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Suffolk detectives questioned by DA's office over leaks to press, say sources

A lawsuit filed in U.S. District Court in

A lawsuit filed in U.S. District Court in Central Islip on Wednesday, April 29, 2015, on behalf of 21 Latinos who live in Suffolk County, alleges that the Suffolk County Police Department targeted Latinos for race-based traffic stops, then robbed them or gave them unjustified summonses. Credit: Newsday / Alan Raia

Two veteran Suffolk detectives who were once part of the federal Long Island Gang Task Force have been questioned by the district attorney's office about police department leaks to the press, sources said.

John Oliva and William Maldonado were separately questioned Monday by district attorney's office investigators and told there was a criminal investigation underway, the sources said.

Oliva, sources said, was pulled over by a marked patrol car and an unmarked vehicle and questioned on the road. The two district attorney investigators showed him a search warrant and took his phone and told him he could be facing criminal charges if he is found to be the generator of the leaks.

Sources said Oliva, a detective now working at the Fifth Precinct, refused to go with the investigators.

Investigators from the district attorney's office pulled Maldonado out of the Arson and Bomb Squad office Monday morning and took him to the DA's office for questioning, sources said. He was detained and then released a short time later, sources said.

It is unclear which leaks are the focus of the investigation.

Between April 2010 and August 2012, in their capacity as members of the task force, Maldonado and Oliva helped arrest 27 gang members linked to 12 homicides, more than 20 assaults and more than a dozen robberies, including many tied to crimes in Brentwood and Huntington Station.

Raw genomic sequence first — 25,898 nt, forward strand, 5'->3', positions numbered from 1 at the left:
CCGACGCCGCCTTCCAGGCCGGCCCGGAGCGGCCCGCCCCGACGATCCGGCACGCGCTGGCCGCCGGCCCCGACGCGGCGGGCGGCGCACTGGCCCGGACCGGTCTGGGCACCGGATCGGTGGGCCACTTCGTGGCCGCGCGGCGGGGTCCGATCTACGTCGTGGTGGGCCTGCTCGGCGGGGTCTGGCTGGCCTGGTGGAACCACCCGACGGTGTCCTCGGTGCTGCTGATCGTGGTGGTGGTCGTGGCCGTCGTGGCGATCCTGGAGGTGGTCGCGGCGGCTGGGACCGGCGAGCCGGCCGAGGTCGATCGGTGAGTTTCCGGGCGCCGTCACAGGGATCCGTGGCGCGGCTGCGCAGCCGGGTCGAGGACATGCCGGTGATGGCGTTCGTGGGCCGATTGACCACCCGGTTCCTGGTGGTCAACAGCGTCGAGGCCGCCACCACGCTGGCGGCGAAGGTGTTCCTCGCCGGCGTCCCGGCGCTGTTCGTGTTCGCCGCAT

Maldonado and Oliva were honored by the Suffolk Legislature last month for their task force work.

When asked about the probe into the leaks, District Attorney Thomas Spota's spokesman Bob Clifford said, "I don't know what you're talking about."

William Plant, president of the Suffolk Detectives Association -- the union charged with protecting the rights of the officers who are both veteran detectives -- hung up on a reporter and did not return a call for comment.

On Feb. 5, 2014, according to notes circulated about the SDA's meeting with members that month, Plant and first vice president James L. Hughes met with the county and the department "regarding the ongoing problem with information being provided to Newsday that shouldn't be getting released (details of ongoing investigations, IAB case details, etc.)," the meeting notes said. "All LE [law enforcement] unions are keeping the pressure on DA Spota to fully investigate the situation."

One source said the questioning of the two detectives was an act of intimidation. "These are two hardworking, honorable police officers," the source said.

The Suffolk Police Department did not respond to a request for comment.

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